The steel ministry has signed a unique way-leave agreement with the railways under which slurry pipelines will be laid alongside railway tracks, a move which will bring raw material transportation costs down by 20-35% for pellet manufacturers. It will also reduce pressure on the railway infrastructure and environmental degradation.
A slurry pipeline is intended for transportation of iron ore fines subsequent to its conversion to iron ore concentrate in the slurry form. The transpiration of iron ore lump and fines to iron making units and ports is now done mostly through the railways from their respective linked sources. This puts pressure on the railway infrastructure.
The situation is expected to aggravate considering the fact that India is looking at ramping up its installed steel capacity to 300 MT in the next 14-15 years.
Pellet manufacturing clusters are spread across mineral bearing states such as Odisha, Jharkhand, Karnataka and Goa. While it takes R4 for every tonne of fines transportation by road and R2.5 by the railways, it would be just 75 paisa per tonne for carrying fines through slurry pipelines.
“The railways has given us permission for the first time to lay slurry pipelines across the rail lines. Fines will be carried through slurry pipelines. This will reduce the transportation cost by 1/3-1/5th of the pellet industry. This is being done to ensure that they don’t pay the transportation cost of finished products,” steel secretary Aruna Sharma told FE.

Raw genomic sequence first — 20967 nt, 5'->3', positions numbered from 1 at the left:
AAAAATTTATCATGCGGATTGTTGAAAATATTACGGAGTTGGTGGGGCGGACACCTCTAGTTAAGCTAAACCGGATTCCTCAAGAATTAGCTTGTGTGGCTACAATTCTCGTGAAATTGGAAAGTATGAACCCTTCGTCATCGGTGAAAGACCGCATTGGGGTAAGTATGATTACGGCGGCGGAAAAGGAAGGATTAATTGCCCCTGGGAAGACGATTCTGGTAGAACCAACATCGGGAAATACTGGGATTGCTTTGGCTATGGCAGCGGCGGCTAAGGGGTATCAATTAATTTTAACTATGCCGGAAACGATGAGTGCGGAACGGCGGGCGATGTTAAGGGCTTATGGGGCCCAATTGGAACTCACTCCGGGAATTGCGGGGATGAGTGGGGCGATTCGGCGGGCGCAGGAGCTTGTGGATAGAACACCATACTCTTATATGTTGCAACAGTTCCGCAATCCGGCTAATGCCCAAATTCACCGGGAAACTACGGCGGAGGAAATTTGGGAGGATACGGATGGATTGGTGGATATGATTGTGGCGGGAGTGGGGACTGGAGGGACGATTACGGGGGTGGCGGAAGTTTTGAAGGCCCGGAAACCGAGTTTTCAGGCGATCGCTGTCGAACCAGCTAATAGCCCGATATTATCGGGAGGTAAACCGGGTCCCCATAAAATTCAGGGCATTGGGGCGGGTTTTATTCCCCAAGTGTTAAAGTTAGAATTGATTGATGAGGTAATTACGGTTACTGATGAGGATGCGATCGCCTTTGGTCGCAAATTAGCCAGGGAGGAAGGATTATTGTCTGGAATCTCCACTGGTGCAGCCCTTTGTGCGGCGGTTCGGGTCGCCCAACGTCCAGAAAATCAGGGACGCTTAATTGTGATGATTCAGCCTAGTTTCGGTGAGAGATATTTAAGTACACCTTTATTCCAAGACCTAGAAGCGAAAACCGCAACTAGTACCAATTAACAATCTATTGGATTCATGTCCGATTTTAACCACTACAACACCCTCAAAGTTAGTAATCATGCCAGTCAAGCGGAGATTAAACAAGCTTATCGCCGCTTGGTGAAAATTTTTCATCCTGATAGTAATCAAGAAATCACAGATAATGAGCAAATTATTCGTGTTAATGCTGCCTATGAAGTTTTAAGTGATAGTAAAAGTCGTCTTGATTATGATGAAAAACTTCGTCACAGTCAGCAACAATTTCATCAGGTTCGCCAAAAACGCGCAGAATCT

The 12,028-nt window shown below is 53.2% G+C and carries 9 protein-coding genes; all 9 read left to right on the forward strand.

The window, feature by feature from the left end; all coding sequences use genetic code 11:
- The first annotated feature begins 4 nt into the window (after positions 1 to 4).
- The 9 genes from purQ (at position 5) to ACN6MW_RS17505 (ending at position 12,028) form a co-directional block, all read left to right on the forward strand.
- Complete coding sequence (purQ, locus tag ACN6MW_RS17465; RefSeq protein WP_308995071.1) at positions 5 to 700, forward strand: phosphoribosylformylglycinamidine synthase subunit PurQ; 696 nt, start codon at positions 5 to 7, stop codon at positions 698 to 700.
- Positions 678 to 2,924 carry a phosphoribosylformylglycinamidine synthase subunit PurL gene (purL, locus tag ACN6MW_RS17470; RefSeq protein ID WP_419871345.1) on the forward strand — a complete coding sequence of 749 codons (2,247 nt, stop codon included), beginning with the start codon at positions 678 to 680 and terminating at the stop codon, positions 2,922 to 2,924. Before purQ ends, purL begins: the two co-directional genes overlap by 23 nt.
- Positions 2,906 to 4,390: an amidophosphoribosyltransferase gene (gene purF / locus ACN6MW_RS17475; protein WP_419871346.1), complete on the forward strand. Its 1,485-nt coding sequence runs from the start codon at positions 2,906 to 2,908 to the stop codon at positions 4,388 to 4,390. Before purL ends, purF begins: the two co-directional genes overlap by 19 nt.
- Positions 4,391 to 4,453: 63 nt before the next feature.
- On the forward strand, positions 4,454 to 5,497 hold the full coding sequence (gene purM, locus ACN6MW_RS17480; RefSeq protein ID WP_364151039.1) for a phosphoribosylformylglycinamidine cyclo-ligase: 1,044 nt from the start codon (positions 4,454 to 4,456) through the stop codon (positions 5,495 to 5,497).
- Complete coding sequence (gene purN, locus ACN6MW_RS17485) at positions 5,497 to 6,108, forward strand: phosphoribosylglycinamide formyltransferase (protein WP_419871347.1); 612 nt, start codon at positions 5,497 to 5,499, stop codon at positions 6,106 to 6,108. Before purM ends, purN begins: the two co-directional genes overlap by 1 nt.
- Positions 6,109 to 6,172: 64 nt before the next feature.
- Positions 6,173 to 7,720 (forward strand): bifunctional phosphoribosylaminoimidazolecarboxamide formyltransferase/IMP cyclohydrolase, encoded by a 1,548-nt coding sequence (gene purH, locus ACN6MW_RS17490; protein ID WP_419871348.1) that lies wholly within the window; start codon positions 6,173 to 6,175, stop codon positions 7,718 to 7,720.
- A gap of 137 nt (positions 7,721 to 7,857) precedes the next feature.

Following repeated representation from pellet manufacturers on the merits of the laying of the slurry pipeline along the existing railway lines, the steel ministry had asked state-run consultancy firm Mecon to assess the feasibility of setting up pipelines across the railway lines.
You may also like to watch this
Mecon suggested that the slurry transportation mode of iron ore concentrate through the pipeline will eliminate dependency on the railways and reduce the transportation cost of iron ore.
Considering on-going and probable slurry pipeline projects constituting 100 MT of material transportation, extra load on the railway can be reduced to the tune of 200 rakes (100 inward and 100 outward) per day. In addition, there will be no need for special wagons required to transport such ultra fine concentrate and environmental degradation would also be eliminated.
The steel secretary said with hardly any inhibition, laying of slurry pipelines across the railway lines is easier compared with the national highways. The railways and state-run miner NMDC have evinced interests to put up the pipelines, which might entail around R2,000 crore of investment in the initial phase.